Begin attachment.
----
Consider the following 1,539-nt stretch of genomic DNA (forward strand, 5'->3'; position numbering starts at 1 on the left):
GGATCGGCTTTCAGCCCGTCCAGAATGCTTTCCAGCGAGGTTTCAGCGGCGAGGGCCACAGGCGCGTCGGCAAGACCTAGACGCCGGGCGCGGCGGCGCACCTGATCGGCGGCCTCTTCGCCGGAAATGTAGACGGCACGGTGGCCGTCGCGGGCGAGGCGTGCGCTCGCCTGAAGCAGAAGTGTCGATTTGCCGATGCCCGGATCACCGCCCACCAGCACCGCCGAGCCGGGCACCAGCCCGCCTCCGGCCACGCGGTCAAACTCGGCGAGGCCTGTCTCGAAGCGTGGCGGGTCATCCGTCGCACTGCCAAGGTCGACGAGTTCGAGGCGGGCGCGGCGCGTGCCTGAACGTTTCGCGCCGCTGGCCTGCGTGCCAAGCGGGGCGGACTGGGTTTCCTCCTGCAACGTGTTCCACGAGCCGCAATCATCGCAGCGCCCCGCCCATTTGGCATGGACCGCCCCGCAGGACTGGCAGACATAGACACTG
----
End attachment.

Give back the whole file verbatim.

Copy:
Consider the following 1,539-nt stretch of genomic DNA (forward strand, 5'->3'; position numbering starts at 1 on the left):
GGATCGGCTTTCAGCCCGTCCAGAATGCTTTCCAGCGAGGTTTCAGCGGCGAGGGCCACAGGCGCGTCGGCAAGACCTAGACGCCGGGCGCGGCGGCGCACCTGATCGGCGGCCTCTTCGCCGGAAATGTAGACGGCACGGTGGCCGTCGCGGGCGAGGCGTGCGCTCGCCTGAAGCAGAAGTGTCGATTTGCCGATGCCCGGATCACCGCCCACCAGCACCGCCGAGCCGGGCACCAGCCCGCCTCCGGCCACGCGGTCAAACTCGGCGAGGCCTGTCTCGAAGCGTGGCGGGTCATCCGTCGCACTGCCAAGGTCGACGAGTTCGAGGCGGGCGCGGCGCGTGCCTGAACGTTTCGCGCCGCTGGCCTGCGTGCCAAGCGGGGCGGACTGGGTTTCCTCCTGCAACGTGTTCCACGAGCCGCAATCATCGCAGCGCCCCGCCCATTTGGCATGGACCGCCCCGCAGGACTGGCAGACATAGACACTG